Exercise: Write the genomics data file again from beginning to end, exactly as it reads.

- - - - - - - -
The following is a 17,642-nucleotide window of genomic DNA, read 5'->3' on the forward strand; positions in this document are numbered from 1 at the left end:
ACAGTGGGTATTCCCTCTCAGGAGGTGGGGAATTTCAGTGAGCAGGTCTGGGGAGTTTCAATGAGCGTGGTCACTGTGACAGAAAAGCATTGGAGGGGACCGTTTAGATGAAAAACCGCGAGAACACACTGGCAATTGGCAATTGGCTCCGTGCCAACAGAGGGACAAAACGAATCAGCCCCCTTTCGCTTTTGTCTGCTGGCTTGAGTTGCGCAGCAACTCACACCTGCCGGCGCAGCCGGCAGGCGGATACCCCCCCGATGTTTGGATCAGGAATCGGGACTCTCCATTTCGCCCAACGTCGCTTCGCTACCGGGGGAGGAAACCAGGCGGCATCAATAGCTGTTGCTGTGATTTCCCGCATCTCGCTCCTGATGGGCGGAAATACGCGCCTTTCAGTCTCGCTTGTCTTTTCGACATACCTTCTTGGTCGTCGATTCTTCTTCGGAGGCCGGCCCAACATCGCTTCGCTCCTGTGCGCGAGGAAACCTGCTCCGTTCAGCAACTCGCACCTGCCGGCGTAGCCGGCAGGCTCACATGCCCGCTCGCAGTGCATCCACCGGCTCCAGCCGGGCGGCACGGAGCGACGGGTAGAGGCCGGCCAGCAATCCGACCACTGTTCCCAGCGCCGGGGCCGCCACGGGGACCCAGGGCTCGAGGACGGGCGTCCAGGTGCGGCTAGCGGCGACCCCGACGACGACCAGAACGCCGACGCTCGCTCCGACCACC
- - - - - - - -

The following is a 17,642-nucleotide window of genomic DNA, read 5'->3' on the forward strand; positions in this document are numbered from 1 at the left end:
ACAGTGGGTATTCCCTCTCAGGAGGTGGGGAATTTCAGTGAGCAGGTCTGGGGAGTTTCAATGAGCGTGGTCACTGTGACAGAAAAGCATTGGAGGGGACCGTTTAGATGAAAAACCGCGAGAACACACTGGCAATTGGCAATTGGCTCCGTGCCAACAGAGGGACAAAACGAATCAGCCCCCTTTCGCTTTTGTCTGCTGGCTTGAGTTGCGCAGCAACTCACACCTGCCGGCGCAGCCGGCAGGCGGATACCCCCCCGATGTTTGGATCAGGAATCGGGACTCTCCATTTCGCCCAACGTCGCTTCGCTACCGGGGGAGGAAACCAGGCGGCATCAATAGCTGTTGCTGTGATTTCCCGCATCTCGCTCCTGATGGGCGGAAATACGCGCCTTTCAGTCTCGCTTGTCTTTTCGACATACCTTCTTGGTCGTCGATTCTTCTTCGGAGGCCGGCCCAACATCGCTTCGCTCCTGTGCGCGAGGAAACCTGCTCCGTTCAGCAACTCGCACCTGCCGGCGTAGCCGGCAGGCTCACATGCCCGCTCGCAGTGCATCCACCGGCTCCAGCCGGGCGGCACGGAGCGACGGGTAGAGGCCGGCCAGCAATCCGACCACTGTTCCCAGCGCCGGGGCCGCCACGGGGACCCAGGGCTCGAGGACGGGCGTCCAGGTGCGGCTAGCGGCGACCCCGACGACGACCAGAACGCCGACGCTCGCTCCGACCACC